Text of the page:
The GPA Game

Clock ticks for seniors as college application season kicks off


Rachel Hartmann

Senior Madilyn Dominguez-Lowry reads a pamphlet as a College Representative from Purdue comes to talk about what their college has to offer.

Some students are strategically picking classes in order to boost their GPAs to look more appealing to colleges. This lucrative planning makes the focus on GPAs almost like a game. Students are choosing to play this game or opt out and focus on other things. This game plays a seemingly important role in college admissions. But first what are GPAs?

“It’s a numerical based ranking,” senior Elijah Guerrero said.  “My understanding is that depending on your classes and their difficulty, it’s weighted differently. It depends on how well you do in the class and from there it’s calculated into your final GPA which goes into your class rank.”

GPAs or grade point averages are made up of all four years of classes a student takes averaged out into a number. This number is used by many colleges to evaluate your academic performance making it notable to some.

“GPAs are significant in the fact that it is a piece of information that colleges use,” College and Career Counselor Jennifer Shock said. “It’s not the be all and end all as far as looking at your body of work but it is a representation based on our scale and what we use to assign a number to you of how successful you were during your high school experience.”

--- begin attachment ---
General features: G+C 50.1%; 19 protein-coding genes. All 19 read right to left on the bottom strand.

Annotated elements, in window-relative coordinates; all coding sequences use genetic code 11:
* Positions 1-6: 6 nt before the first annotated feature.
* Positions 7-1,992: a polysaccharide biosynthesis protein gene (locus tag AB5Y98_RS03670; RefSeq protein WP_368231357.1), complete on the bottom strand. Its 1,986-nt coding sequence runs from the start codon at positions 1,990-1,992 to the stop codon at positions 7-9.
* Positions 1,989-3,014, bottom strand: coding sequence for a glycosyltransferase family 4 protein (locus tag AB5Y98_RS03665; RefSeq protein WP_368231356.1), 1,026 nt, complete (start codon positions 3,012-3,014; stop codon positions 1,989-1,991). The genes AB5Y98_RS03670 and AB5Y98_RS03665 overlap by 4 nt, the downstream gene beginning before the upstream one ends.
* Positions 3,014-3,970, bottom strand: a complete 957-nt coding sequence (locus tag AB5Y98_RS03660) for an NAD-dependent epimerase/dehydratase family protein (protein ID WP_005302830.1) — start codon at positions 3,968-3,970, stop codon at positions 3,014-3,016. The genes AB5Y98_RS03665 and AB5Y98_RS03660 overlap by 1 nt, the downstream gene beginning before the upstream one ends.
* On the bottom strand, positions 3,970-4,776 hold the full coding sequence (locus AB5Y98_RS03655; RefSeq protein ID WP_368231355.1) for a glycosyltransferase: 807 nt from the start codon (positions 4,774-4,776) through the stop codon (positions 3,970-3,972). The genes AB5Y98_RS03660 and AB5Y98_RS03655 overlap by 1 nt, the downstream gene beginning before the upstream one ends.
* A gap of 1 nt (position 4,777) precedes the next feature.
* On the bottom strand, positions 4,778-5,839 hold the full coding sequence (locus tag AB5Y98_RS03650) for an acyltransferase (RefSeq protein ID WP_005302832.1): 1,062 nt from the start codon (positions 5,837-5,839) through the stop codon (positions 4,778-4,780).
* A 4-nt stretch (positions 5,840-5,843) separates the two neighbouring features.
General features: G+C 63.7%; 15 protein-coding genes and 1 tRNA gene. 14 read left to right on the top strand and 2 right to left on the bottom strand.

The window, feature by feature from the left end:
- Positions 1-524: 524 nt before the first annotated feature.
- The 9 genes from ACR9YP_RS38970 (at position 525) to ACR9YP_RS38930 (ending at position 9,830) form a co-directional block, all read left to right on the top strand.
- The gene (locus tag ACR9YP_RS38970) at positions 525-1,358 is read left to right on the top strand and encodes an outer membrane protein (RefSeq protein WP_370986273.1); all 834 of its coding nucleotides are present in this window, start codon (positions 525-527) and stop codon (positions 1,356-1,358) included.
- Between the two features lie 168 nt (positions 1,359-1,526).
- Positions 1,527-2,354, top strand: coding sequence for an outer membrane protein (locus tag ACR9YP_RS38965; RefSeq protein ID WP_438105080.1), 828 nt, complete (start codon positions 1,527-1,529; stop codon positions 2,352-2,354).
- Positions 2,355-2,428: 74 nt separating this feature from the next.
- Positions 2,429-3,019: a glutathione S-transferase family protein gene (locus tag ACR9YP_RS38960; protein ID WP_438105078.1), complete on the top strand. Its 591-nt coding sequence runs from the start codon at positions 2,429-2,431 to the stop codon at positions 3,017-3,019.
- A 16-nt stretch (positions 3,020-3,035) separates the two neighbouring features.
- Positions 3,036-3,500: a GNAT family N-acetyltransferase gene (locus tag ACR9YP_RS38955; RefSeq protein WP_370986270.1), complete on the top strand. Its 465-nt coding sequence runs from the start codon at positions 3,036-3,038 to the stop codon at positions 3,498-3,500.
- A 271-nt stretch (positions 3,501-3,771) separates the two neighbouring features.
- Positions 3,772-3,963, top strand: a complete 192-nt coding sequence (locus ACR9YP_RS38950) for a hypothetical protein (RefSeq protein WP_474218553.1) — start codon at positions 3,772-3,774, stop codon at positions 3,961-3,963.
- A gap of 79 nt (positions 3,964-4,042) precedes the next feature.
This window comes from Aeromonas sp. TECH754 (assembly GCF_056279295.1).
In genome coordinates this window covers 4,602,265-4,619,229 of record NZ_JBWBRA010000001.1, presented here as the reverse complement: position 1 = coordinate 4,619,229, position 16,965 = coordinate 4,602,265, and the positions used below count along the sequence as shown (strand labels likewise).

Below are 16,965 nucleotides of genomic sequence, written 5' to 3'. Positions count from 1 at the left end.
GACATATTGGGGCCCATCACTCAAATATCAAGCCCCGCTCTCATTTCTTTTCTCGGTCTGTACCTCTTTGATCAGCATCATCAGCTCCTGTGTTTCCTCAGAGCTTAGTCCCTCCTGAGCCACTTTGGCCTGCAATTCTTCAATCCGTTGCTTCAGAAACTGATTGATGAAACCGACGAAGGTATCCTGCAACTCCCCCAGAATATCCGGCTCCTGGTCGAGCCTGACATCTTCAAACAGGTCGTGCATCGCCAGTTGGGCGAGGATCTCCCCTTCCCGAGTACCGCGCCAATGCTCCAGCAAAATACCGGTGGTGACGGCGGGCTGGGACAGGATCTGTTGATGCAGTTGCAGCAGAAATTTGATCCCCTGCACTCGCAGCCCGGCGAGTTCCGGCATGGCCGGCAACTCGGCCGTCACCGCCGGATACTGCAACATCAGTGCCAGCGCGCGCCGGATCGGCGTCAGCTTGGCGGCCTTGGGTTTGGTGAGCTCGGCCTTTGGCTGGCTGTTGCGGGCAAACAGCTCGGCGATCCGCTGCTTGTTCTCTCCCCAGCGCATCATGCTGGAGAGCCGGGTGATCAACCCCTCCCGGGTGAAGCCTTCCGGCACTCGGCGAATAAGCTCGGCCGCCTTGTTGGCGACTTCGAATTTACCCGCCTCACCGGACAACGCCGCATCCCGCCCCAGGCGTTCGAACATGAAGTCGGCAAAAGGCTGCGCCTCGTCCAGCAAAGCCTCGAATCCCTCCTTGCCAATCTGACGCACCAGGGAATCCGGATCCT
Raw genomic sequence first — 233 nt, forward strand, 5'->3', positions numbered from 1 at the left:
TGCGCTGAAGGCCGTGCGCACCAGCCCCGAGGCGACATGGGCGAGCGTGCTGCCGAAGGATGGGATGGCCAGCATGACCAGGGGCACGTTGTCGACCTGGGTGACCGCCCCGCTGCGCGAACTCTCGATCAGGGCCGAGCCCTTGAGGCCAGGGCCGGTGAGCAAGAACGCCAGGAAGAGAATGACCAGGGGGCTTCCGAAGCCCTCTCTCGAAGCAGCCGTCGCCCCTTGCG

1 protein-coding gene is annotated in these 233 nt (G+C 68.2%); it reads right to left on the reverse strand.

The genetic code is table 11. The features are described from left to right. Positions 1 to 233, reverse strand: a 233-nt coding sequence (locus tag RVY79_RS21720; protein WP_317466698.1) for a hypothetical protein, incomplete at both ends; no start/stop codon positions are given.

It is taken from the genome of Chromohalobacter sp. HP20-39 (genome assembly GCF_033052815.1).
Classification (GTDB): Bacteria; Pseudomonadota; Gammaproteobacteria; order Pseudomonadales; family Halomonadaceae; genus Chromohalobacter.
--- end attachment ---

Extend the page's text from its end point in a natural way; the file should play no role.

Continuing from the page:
Despite the allure, the GPA system does fall short in different ways. 

“It’s difficult because every district is going to do it a little bit differently,” Shock said. “Our GPA scale is pretty rigorous whereas you may go to a district where they do ranges and may have multiple number ones as opposed to just one sole number one that we would have here at Klein Oak for the most part.”

Students are able to take AP and Dual Credit classes, be a part of the IB program, and some students can even graduate with an Associates Degree. Due to these differences, colleges create their own way of looking at a student’s GPA. 

“A university usually has their own formula where they may go in and convert it to whatever scale they want to use,” Shock said. “For instance, the University of Alabama will go in and take every GPA, then they convert it to an unweighted 4.0 GPA and then they go in and assign additional points for IB classes, Dual Credit classes, AP classes, but that might be different then the University of Texas or the University of Arizona or Stanford.  They have their own system for the information that’s given to them and then they take it and make a unified decision based on that but your GPA does affect certain things.”

With this effect, many students still place some importance on the number. 

“There may be specific majors that require based on those conversions or what’s submitted a specific GPA for you to get into that program or to an honors program or even merit based scholarships,” Shock said. “When talking about automatic admissions for places, a lot of times not only is there a percentage rank wise there might also be a GPA scale.” 

A student’s GPA doesn’t just influence the results of applying, but also what they include when applying. 

“It also affects if you’re gonna go test optional or if you’re gonna submit your test scores,” Shock said. “For instance the University of Houston you can go test optional or you can submit your test scores but your test scores need to be depending on what your GPA is a certain number, your test scores have to fall in that range if for some reason they do not meet whatever your GPA range is than it’s my understanding that there is possibility that you will be denied. So it is an important number.”